In United States v. Kayser-Roth Corp., the First Circuit elaborated on Bestfoods. 272 F.3d 89 (1st Cir. 2001). Kayser-Roth discussed the Bestfoods reference to the "norms of corporate behavior" as a bellwether for distinguishing among differing fact patterns as well as Bestfoods' clarification that such norms would include the parent's "monitoring of the subsidiary's performance, supervision of the subsidiary's finance and capital budget decisions, and articulation of general policies and procedures." Id. at 100 (quoting Bestfoods, 524 U.S. at 72) (internal punctuation omitted). Kayser-Roth focused on Bestfoods' observation that the "the critical question is whether, in degree and detail, actions directed to the facility by an agent of the parent alone are eccentric under accepted norms of parental oversight of a subsidiary's facility." Id. (internal punctuation and citation omitted). Kayser-Roth noted that Bestfoods contains "an arguable ambiguity" in that, at one point, the Court "appears to link the operational inquiry to . . . environmental matters . . ." whereas, at other points, Bestfoods "articulates the relevant parent-facility relationship more broadly, suggesting an inquiry beyond the parent's direct involvement in pollution-related activities at the plant." Id. at 102. Kayser-Roth resolved this ambiguity by stating unequivocally that "we think it is clear that direct operator liability requires an ultimate finding of the parent's involvement with `operations having to do with the leakage or disposal of hazardous waste, or decisions about compliance with environmental regulations.'" Id. (quoting Bestfoods, 524 U.S. at 66-67).
Kayser-Roth concluded that the trial court's determination that the parent had engaged in "just this type and degree of activity" was sufficient to sustain parental liability under CERCLA. Id. at 100, 104. In particular, Kayser-Roth noted that the trial judge had found that the parent engaged in "pervasive control" of the subsidiary's affairs, including actions regarding environmental matters, such as the parent's approval of the installation of a scouring system that used trichloroethylene, its insistence that its subsidiaries notify the parent's legal department of any governmental or legal contact on environmental matters, and its involvement in the subsidiary's settlement of a prior environmental lawsuit. Id. at 92-93.
More notable, however, is Kayser-Roth's focus on the activities of a particular employee of the parent. Kayser-Roth observed that one of the executive vice-presidents of the parent had "directly exerted operational control over environmental matters at the [subsidiary's] facility." Id. at 103. Kayser-Roth pointed out that, because the employee was not an officer or director of the subsidiary, he had "no hat to wear but the parent's . . ." Id. After describing in detail the role this vice-president played in the environmental decisions of the subsidiary, the district court found his range of activities to be "probative of Kayser-Roth's overall control over the handling of [the subsidiary's] pollution problems" and the First Circuit agreed. Id. at 104.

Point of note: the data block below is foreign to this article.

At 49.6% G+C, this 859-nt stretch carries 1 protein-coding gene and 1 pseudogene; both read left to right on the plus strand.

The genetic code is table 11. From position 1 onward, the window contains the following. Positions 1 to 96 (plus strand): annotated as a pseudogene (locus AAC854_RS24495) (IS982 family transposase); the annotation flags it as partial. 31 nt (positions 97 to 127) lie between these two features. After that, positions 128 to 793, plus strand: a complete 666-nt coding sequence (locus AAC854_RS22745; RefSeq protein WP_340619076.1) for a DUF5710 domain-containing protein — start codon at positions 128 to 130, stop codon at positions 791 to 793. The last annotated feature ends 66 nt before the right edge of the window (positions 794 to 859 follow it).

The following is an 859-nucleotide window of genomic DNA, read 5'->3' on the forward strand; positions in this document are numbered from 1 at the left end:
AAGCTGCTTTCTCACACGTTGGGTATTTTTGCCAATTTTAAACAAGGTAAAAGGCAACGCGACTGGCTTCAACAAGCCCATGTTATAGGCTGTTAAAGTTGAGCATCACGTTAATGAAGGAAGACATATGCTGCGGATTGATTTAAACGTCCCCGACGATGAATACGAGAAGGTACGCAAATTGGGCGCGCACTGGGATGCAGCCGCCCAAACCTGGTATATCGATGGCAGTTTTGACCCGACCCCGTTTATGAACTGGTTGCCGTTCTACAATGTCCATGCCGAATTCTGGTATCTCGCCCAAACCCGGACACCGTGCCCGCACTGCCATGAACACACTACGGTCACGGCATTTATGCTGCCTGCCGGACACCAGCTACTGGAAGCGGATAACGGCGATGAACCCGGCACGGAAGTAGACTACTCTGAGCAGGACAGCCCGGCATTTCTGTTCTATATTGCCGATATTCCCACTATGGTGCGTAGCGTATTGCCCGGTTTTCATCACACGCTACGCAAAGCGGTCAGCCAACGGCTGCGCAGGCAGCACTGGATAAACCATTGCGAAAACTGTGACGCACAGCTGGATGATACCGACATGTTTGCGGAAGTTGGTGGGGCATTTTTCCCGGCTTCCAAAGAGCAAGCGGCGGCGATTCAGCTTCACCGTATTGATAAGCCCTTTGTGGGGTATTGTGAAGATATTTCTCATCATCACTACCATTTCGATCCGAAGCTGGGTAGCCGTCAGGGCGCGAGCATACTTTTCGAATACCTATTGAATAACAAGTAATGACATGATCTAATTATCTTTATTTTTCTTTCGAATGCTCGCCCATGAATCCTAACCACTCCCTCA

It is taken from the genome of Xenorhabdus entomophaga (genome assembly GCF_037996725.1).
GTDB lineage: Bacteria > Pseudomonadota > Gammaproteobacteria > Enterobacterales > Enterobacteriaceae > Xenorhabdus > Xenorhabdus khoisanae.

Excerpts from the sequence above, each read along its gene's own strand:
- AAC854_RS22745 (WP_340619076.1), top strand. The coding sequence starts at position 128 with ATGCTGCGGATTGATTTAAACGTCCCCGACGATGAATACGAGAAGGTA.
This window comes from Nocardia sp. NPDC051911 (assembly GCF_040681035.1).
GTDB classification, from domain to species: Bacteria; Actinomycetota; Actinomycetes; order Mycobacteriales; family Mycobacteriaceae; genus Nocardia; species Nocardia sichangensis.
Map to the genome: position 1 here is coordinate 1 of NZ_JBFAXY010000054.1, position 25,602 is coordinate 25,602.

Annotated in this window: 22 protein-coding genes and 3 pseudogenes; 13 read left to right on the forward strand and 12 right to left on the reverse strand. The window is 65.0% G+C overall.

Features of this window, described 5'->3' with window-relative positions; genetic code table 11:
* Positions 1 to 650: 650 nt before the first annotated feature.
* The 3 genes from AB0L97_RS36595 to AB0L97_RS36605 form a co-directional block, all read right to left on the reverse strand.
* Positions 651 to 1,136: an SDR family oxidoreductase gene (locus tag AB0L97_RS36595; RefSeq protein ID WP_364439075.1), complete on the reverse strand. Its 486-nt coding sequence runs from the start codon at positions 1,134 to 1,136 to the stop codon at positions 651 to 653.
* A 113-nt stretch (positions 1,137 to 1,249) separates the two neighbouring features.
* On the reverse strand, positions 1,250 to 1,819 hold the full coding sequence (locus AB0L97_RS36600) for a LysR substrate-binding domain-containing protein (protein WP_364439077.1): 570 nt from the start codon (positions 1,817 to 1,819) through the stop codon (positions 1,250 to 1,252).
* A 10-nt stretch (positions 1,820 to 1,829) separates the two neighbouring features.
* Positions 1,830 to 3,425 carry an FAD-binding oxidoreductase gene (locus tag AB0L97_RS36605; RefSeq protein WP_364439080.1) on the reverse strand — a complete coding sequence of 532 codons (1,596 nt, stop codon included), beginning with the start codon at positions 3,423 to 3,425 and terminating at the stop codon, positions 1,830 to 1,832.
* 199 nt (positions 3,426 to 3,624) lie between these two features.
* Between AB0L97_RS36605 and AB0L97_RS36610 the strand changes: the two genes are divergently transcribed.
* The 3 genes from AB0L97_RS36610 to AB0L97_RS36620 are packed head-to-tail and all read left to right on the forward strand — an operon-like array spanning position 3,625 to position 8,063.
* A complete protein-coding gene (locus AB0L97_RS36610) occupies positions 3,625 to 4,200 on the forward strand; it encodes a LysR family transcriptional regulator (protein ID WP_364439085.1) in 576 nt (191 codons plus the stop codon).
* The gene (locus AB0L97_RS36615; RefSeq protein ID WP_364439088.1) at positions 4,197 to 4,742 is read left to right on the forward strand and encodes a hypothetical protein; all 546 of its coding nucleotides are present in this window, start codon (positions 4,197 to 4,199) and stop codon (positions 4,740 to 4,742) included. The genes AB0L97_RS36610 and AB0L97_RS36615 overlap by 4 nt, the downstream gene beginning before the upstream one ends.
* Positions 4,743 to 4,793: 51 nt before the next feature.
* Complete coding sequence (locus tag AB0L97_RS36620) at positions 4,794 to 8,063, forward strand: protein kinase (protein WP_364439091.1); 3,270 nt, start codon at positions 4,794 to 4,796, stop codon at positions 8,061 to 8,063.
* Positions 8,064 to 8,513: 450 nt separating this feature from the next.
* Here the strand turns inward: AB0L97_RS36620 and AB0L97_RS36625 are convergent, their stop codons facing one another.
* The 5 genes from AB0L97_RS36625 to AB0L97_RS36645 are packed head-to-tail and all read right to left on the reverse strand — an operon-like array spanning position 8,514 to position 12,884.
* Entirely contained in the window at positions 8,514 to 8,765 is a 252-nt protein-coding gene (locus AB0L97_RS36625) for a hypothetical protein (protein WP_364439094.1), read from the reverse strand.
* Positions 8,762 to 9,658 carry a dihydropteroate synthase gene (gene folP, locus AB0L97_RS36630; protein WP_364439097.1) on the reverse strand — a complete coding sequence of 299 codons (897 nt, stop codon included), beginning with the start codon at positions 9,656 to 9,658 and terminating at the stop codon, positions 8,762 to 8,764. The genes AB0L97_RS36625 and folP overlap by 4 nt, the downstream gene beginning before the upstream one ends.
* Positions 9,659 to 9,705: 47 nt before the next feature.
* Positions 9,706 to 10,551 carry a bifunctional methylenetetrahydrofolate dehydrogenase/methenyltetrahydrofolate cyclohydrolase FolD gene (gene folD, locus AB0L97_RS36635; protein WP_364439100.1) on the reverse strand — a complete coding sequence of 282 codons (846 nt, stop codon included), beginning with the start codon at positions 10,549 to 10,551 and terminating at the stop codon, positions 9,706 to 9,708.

3. Denison's Involvement as a Parent Corporation
The critical concern is the roles of several employees working for both Denison and Black Hawk. Upon review of the record, the precise roles of these employees, as well as whether their actions were taken on behalf of Denison, Black Hawk, or both, remains unclear. See Denison Opp'n at 6-12. In its Order on Denison's motion for summary judgment, the Court has concluded that the only thing clear was that the exact nature of several Denison employees remained unclear. See Order on Def. Denison Mot. for Summ. J. at 11. There, the Court was constrained to view the evidence in the light most favorable to the non-moving parties Kerramerican and Black Hawk. Given their collective allegations concerning Denison's considerable involvement, the Court denied Denison's motion for summary judgment, finding that Denison's control over the Site created genuine issues of fact. The Court stated:
A number of factual questions remain unresolved including the exact nature of the roles of multiple employees, whether those employees were acting on behalf of Denison, Black Hawk, or both, and whether their activities had to do with the leakage or disposal of hazardous waste, or compliance with environmental regulations. The Court easily concludes that there is a genuine issue of material fact that forecloses summary judgment to Denison.Id.
The same unresolved issues of fact remain. Despite the enormous volume of filings by all parties, the Court simply does not know, with anything resembling accuracy, what Denison's involvement was. Here, however, the Court is constrained to view the evidence in the light most favorable to Denison, as the non-moving party. It may be, as Denison vigorously argues, that Denison's limited involvement does not give rise to operator liability under CERCLA. Indulging all reasonable inferences in favor of Denison, the Court is unable to conclude that Denison is liable at this stage of the proceedings. At bottom, there is simply too much uncertainty to make a factual determination of Denison's liability for summary judgment purposes.
The Court concludes that, given the uncertainty surrounding Denison's involvement at the Site, summary judgment imposing liability is improper. Accordingly, the Court DENIES Kerramerican's Motion for Summary Judgment Against Denison Mines (Docket # 100).
Because the Court is denying the motion for summary judgment based on the questionable nature of certain employees' roles, the Court will not address Denison's additional arguments, such as "there is no proof in the record that any hazardous substances were disposed of at the Site during the period that Denison is alleged to have been an operator." Denison Opp'n at 16.